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Mariners, Migrants and Military

– Norwegians in the Customs Service

Ho Chao-Huin and William Coucheron-Aamot, in William Coucheron-Aamot, Gjennom De Gules Land og Krigen i Østasien, 1895.

Imperial Maritime Customs Service (IMCS) was a Western-style customs system founded in China during the mid-1850s as a response to both internal unrest through the Taiping Rebellion and external pressure from Western powers such as Britain, France and the US. These countries were also so-called Treaty powers. To them, such a system was important as it ensured the revenues collection as China was obliged by the Treaty of Nanking (1842).

The first customs house was opened in Shanghai in 1854, and around 1910 there were nearly 40 customs stations spread all over China. IMCS developed into a unique institution with a complex organisation mirroring its array of functions beyond that of collecting tariffs and duties, from the postal services along the China coast, waterways navigation, conservancy work, meteorological observations to mention a few. The institution became known as the Chinese Maritime Customs Service (CMCS) from 1912 onwards, and the historian Donna Brunero argues it was “..[a]rguably the most important institution in China during the Republic”. (Brunero, 2006). The IMCS/CMCS also represented an important career opportunity – primarily to foreigners, rather than the Chinese – at least until 1929.

The historiography of the customs service is predominantly Anglo-centric in its approach. However, during the history of the institution (1854–1950) staff from more than 20 nationalities was involved in the service – amongst them over 300 Norwegians. Hence, we argue that making studies of staff of other nationalities not only represents an important addendum to existing research, but is also an important prerequisite in order to grasp a fuller understanding of the true multinational character of the customs service.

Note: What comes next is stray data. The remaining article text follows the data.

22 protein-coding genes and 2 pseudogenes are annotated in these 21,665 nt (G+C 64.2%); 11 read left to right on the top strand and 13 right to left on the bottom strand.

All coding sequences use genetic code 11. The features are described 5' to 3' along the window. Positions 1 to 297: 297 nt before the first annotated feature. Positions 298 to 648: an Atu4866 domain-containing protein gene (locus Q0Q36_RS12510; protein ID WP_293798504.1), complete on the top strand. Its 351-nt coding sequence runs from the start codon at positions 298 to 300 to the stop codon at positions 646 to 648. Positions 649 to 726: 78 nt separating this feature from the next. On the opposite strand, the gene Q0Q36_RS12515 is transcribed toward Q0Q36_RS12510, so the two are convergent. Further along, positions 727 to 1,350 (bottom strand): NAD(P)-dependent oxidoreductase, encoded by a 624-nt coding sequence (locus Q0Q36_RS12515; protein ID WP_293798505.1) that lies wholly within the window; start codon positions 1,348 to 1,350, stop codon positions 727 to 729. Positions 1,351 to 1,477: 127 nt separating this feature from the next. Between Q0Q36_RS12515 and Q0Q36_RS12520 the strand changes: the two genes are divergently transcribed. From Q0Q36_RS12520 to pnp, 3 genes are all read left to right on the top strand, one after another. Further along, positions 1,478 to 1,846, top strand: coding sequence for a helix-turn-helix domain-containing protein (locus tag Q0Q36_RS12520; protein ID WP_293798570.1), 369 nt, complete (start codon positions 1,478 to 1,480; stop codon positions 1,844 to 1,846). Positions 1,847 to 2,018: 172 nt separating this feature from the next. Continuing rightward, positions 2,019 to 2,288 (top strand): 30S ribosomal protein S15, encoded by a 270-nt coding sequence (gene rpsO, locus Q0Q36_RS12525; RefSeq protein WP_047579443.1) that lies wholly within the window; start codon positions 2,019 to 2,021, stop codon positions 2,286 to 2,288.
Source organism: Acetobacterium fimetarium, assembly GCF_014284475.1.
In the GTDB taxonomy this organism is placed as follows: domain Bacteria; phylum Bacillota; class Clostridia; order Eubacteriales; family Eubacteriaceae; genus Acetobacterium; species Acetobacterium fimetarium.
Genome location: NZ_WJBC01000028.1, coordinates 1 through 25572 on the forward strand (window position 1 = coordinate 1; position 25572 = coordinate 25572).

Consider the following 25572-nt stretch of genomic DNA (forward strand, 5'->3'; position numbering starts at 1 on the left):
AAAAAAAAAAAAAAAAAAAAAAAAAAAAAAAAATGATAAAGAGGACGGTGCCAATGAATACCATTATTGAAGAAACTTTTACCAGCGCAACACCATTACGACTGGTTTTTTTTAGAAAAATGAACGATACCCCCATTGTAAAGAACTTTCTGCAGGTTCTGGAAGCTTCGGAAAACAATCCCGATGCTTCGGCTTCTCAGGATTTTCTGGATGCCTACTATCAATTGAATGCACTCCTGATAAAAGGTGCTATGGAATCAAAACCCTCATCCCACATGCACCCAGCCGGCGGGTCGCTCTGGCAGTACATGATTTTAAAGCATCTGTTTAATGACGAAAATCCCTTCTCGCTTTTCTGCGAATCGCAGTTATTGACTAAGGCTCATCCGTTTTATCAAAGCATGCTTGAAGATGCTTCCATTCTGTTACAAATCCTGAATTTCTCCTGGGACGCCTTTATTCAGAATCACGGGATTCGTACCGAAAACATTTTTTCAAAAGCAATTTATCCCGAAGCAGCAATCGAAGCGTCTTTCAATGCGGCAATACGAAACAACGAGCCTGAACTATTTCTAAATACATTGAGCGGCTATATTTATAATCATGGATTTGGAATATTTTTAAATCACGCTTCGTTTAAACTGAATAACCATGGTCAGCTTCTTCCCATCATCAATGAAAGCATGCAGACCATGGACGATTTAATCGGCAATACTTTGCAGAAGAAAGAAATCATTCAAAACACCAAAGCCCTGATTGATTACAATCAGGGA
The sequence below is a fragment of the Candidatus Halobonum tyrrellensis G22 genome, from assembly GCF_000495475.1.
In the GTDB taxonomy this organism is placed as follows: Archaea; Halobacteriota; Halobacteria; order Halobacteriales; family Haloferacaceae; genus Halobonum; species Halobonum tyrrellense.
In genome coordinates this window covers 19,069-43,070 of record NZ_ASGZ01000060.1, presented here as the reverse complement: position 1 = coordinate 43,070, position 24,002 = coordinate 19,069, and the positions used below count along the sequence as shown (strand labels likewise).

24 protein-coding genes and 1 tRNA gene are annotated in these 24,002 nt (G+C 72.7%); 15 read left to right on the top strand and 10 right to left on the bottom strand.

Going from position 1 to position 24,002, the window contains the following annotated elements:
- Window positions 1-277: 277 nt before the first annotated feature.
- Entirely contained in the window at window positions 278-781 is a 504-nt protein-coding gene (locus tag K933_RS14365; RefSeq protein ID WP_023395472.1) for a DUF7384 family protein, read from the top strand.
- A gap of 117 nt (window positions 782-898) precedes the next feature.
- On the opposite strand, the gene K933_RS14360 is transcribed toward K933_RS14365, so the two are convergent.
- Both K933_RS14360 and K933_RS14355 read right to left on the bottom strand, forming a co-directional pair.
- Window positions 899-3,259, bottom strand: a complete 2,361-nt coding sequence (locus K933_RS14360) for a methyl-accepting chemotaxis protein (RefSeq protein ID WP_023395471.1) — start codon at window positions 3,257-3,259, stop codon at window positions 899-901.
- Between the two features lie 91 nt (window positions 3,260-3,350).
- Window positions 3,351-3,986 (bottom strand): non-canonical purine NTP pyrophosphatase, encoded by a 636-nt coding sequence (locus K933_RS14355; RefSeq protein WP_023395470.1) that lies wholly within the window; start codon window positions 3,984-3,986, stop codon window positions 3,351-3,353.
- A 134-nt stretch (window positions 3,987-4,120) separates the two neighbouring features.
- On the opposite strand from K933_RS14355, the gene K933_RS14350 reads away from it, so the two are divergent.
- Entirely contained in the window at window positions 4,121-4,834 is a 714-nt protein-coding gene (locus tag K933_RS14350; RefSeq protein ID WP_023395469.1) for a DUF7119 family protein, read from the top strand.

In this subproject, Norwegian officials in the customs service are studied through a wide-ranging selection of Chinese, English, Norwegian and Russian sources. Focus is set on individuals, as well a group through a prosopographic approach. Simplified, the work in the customs service offered two different career paths with clear professional and social separation between the elitist white collar careers as indoor staff and that of the far less prestigious blue collar work as outdoor staff. Amongst the well known Norwegians in the service, who made a career as indoor staff were Johan Wilhelm Normann Munthe, who also had an impressive military career under Yuan Shikai`s leadership; Iver Munthe Daae who became Secretary of Charge of Inspectorate General of the Customs Service; Christian Frederik Wyller Schjöth who became the first Honorary Consul for China in Christiania and Erik Tollefsen who was appointed as Co-Director General of Post in China.However, it is also an ambition that this project will contribute to further our knowledge on outdoor staff as well – both in terms of staff who stayed on in order to pursue their career in the service, as well as to investigate the rather high turnover rate amongst outdoor staff.

The overall ambition of this subproject is to expand our knowledge on the customs service as an institution, the Norwegian role within the Treaty system as well has how staff in the customs service were subject to and part of transnational and local networks.